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Matrix glycans as multifunctional pathogenesis factors and therapeutic targets in cancer

Periodic Reporting for period 2 - GLYCANC (Matrix glycans as multifunctional pathogenesis factors and therapeutic targets in cancer)

Reporting period: 2017-07-01 to 2019-06-30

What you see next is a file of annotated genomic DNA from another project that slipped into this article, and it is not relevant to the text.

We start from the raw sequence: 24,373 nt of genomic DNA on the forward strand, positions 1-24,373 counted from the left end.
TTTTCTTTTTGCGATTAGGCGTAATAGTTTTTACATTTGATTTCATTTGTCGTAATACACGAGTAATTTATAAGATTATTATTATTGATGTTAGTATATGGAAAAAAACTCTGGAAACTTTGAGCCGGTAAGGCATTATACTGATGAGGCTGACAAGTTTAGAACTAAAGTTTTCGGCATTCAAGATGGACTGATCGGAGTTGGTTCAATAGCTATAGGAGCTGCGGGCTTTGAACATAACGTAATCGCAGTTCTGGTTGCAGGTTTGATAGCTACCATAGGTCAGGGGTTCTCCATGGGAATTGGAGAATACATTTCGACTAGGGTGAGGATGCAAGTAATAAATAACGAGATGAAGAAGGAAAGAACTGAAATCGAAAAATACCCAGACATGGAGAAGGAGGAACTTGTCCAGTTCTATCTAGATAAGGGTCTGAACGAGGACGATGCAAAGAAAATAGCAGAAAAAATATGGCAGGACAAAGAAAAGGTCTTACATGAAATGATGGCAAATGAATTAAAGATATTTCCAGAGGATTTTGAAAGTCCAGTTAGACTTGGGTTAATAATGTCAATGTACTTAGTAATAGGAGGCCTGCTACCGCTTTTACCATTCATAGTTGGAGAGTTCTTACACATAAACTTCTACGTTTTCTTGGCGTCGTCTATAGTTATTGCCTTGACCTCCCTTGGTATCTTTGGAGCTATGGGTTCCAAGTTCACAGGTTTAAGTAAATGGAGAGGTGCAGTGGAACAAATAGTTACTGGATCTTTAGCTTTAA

Cancer is a leading cause of mortality within the aging European population and implies high costs for the general public. Eradication of cancer proves to be difficult, as disease mechanisms are complex. Not only molecular changes within the tumor, but also in the extracellular environment surrounding the tumor are important for the disease. This environment includes blood vessels and immune cells, which are hijacked and reprogrammed by the tumor to facilitate its growth. Recent research demonstrated that sugars called glycosaminoglycans (GAGs) and glycoproteins called proteoglycans (PGs) influence tumor growth and metastasis. As the role of these sugars in cancer has only been recently discovered, PG and GAG-based drugs will differ from existing drugs and may help to overcome resistance to therapy. We hypothesize that these drugs will stop multiple processes of cancer development and will therefore be superior to existing therapeutics. PGs and GAGs are currently under-investigated as their analysis is technically challenging. However, GLYCANC forms a team of specialists within the glycobiology field well-qualified to address this important research question. The understanding of the way these sugars work, and how this knowledge can be used for drug development was a major objective of GLYCANC. Other objectives were the development of new analytical technologies called spectroscopy and atomic force microscopy (AFM) to understand why they help tumor cells to grow and metastasis. Moreover, we wanted to understand new ways by which PGs and GAGs are regulated in a different way in cancer and normal cells by a process called epigenetics. With exchanges of university- and industry-based researchers between Europe, South America and Asia, GLYCANC has provided excellent interdisciplinary training for young scientists which became specialists in an upcoming and important research field. GLYCANC promoted the exchange of technologies and scientific ideas between industry and universities, leading to a more efficient research and a better qualification of all participants. As documented in 25 scientific publications so far, GLYCANC has substantially enhanced our understanding how proteoglycans regulate all relevant steps of tumor progression, has resulted in the development of new analytical techniques, and has resulted in the development of new glycoscience-based therapeutic approaches. As new proteoglycan targeting drugs have been successfully evaluated by the GLYCANC consortium in preclinical studies, the development of more efficient treatments can now proceed more rapidly, with considerable benefits for affected patients and society.